A quest to help an adorable alien phone home. A hunt for pirate’s treasures with childhood buddies. A trip to the past in a flying car. If you were a child of the 80s, your movie world would be filled with endless adventures. The decade was a period where dreams were big, imagination was limitless and things were much simpler.
All these 80s nostalgia and more are encapsulated in Steven Spielberg’s latest film outing, Ready Player One. Based on Ernest Cline's 2011 science fiction novel, the movie is set in a dystopian world in 2045 and follows the adventures of a group of teenagers (Olivia Cooke, Tye Sheridan) in a virtual reality game. The movie brings us back to the past, with hints of our beloved 80s movies showing up in bits and parts.
If the movie sends you waves of nostalgia, then you should re-watch these definitive 80s movies.
The Goonies (1985)
The Goonies never say die! Co-written by Spielberg and Chris Columbus, The Goonies is a blend of 80s optimism and innocent charm, and is still as good decades after its release. A group of kids (Corey Feldman, Jonathan Ke Quan, Sean Astin and Jeff Cohen) stumble upon a chance to raise money to save their home from foreclosure and set out on an adventure to find the hidden treasure of the pirate “One-Eyed Willy”. They find themselves in precarious situations, which only strengthens their bond. Complemented with an awesome soundtrack, the movie sends kids in the 80s into heady dreams of wild adventures.
Back to the Future (1985)
It’s not every day that you get to go back to the past, but Marty McFly (Michael J. Fox) has the chance of a lifetime when his close friend, the maverick scientist Doctor Emmett Brown (Christopher Lloyd), accidentally sends him back to 1955. There, Marty meets his parents as teenagers and through a series of events, he prevents his parents from meeting, and must right this wrong in order to make sure they do meet and fall in love to prevent himself from being erased from existence. When Back to the Future first came out, it was refreshing, innovative and ahead of its time. It was so popular that is spawned two equally thrilling sequels. Time-travelling movies are often tricky, but Back to the Future is both entertaining and relatable.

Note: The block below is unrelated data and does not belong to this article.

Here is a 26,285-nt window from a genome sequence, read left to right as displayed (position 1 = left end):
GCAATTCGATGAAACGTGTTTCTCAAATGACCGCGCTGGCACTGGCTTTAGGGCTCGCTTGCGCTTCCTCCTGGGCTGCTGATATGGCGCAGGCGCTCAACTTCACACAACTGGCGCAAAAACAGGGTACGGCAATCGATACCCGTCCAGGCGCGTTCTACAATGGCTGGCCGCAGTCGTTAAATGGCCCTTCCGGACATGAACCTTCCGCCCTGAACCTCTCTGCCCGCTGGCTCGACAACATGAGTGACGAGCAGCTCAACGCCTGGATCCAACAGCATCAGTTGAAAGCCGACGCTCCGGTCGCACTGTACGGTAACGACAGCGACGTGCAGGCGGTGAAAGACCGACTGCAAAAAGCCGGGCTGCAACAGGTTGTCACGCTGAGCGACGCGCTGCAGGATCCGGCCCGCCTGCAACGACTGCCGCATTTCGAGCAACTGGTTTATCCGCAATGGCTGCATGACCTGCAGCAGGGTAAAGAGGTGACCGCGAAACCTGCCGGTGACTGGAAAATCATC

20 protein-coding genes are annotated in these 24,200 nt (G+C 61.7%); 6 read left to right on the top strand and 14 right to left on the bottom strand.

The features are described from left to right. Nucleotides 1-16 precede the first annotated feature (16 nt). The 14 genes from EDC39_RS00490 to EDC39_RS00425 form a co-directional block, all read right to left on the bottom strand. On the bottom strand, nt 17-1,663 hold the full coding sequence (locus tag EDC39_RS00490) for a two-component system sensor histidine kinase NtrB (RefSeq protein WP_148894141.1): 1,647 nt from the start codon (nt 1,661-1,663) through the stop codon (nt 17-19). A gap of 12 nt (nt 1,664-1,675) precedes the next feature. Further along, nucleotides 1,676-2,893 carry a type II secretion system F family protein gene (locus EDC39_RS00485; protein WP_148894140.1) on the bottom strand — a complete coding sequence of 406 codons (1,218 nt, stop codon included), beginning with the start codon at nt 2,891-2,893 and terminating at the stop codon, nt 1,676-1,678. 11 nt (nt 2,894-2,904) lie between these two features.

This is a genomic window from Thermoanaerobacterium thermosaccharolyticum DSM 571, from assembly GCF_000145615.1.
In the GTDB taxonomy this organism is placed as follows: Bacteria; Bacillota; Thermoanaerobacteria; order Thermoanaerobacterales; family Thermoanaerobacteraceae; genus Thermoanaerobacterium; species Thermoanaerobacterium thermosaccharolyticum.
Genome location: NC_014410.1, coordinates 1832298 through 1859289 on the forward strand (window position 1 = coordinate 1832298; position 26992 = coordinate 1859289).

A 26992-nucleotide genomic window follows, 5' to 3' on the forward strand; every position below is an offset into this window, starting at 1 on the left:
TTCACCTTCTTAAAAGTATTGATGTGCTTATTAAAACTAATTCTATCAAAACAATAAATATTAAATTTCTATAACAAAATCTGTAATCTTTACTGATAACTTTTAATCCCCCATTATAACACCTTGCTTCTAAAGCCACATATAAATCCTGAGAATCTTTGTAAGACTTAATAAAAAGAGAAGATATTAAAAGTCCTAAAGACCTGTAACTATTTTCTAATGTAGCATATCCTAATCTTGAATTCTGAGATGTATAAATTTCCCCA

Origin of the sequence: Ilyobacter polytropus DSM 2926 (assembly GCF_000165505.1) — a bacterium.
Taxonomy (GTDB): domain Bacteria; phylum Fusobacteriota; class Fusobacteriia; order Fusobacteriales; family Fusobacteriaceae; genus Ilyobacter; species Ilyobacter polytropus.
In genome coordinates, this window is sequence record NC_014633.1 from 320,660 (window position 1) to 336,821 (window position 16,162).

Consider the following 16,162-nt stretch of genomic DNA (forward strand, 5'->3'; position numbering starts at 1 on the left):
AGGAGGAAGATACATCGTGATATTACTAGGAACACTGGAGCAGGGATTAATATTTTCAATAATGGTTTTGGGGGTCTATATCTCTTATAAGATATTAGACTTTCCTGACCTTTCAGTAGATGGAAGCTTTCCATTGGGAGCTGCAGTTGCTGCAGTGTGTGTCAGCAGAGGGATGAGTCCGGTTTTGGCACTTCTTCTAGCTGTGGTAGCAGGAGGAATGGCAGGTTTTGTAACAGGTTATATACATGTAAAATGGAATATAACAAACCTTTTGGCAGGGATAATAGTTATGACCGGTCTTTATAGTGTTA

Raiders of the Lost Ark (1981)
Harrison Ford as an archaeologist on an adventure to recover a precious treasure. There’s everything to love about the Indiana Jones series, but the best has to be the first in the series- Raiders of the Lost Ark. In this first movie, we see Indiana (Indy for short) travel half the world to crack ancient mysteries, dodge risky booby-traps, battle Nazis and stare down snakes in his quest to locate the mystical Ark of the Covenant. Suffice to say, after watching, all men secretly want to be Indy and the ladies want to be with Indy. And it’s still good after all these years.
E.T. the Extra-Terrestrial (1982)
“E.T. phone home…” That line became one of the most repeated sentences after the phenomenal E.T. was released. Combining special effects, creature effects and an enduring story that is simple yet moving, Spielberg created inimitable movie magic that made E.T. the best-selling movie of the decade. Elliot (Henry Thomas), a sensitive, lonely boy finds himself face to face with an extra-terrestrial who accidentally gets stranded on Earth. They strike up an unlikely friendship that forms into a tight bond. But Elliot knows that their journey must end, and helps E.T. find his way home. It was a movie experience that not only moved a whole generation but inspired a band of filmmakers to push their boundaries and tell stories that were bold, imaginative and inspiring.
Along with Grease and Flashdance, Footloose is one of the 80s iconic dance films, and brought us the catchy song “Footloose”. The story follows big city-boy Ren McCormick (Kevin Bacon) who finds himself in the stuffy Midwestern town where dancing and rock music are banned. With the school prom coming up, he revolts against the uptight minister (John Lithgow) responsible for repressing the town and liberates his suppressed youth. Loosely based on real events in the small, rural, and religious community of Elmore City, Oklahoma, Footloose is a celebration of freedom like no other.
The Shining (1980)
At the turn of the decade, Stanley Kubrick made The Shining, which ended up having a profound influence on pop-culture. The film is widely regarded as one of the greatest horror films ever made. Based on Stephen King’s novel of the same name, the film is about a writer (Jack Nicholson) who, wanting to get some inspiration, takes up a job as an off-season caretaker of a remote hotel. Soon after, he starts to be influenced by a supernatural presence that sees him sinking slowly into madness.
Blade Runner (1982)
It is a complex story told at a sluggish pace, but Blade Runner became a cult film and was hailed as one of the best science fiction movies of all time. Set in a dystopian 2019, where synthetic humans, referred to as replicants, are bio-engineered by the powerful Tyrell Corporation to work in off-world colonies. However, a rebel fugitive group of replicants escape back to earth and a cop, Rick Deckard (Harrison Ford), is sent to hunt them down. Blade Runner sparked off analyses among academics on its meaning and influenced future filmmakers, including Blade Runner 2049 director Denis Villeneuve.